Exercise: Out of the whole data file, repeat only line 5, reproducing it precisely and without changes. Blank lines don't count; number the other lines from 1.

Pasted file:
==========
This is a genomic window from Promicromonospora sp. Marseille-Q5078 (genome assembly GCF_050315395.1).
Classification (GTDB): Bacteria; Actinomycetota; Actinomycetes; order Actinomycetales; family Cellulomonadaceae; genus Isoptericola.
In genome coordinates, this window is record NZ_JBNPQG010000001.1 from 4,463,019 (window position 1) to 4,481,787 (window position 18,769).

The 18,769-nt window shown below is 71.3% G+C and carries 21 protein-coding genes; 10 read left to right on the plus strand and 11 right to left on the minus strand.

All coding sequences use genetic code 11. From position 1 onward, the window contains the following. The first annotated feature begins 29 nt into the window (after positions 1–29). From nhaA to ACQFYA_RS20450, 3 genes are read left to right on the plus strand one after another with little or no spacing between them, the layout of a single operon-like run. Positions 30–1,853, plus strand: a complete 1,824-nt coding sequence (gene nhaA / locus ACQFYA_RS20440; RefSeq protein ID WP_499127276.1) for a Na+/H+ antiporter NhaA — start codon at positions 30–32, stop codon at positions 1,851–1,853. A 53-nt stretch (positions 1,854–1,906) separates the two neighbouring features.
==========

All coding sequences use genetic code 11. From position 1 onward, the window contains the following. The first annotated feature begins 29 nt into the window (after positions 1–29). From nhaA to ACQFYA_RS20450, 3 genes are read left to right on the plus strand one after another with little or no spacing between them, the layout of a single operon-like run. Positions 30–1,853, plus strand: a complete 1,824-nt coding sequence (gene nhaA / locus ACQFYA_RS20440; RefSeq protein ID WP_499127276.1) for a Na+/H+ antiporter NhaA — start codon at positions 30–32, stop codon at positions 1,851–1,853. A 53-nt stretch (positions 1,854–1,906) separates the two neighbouring features.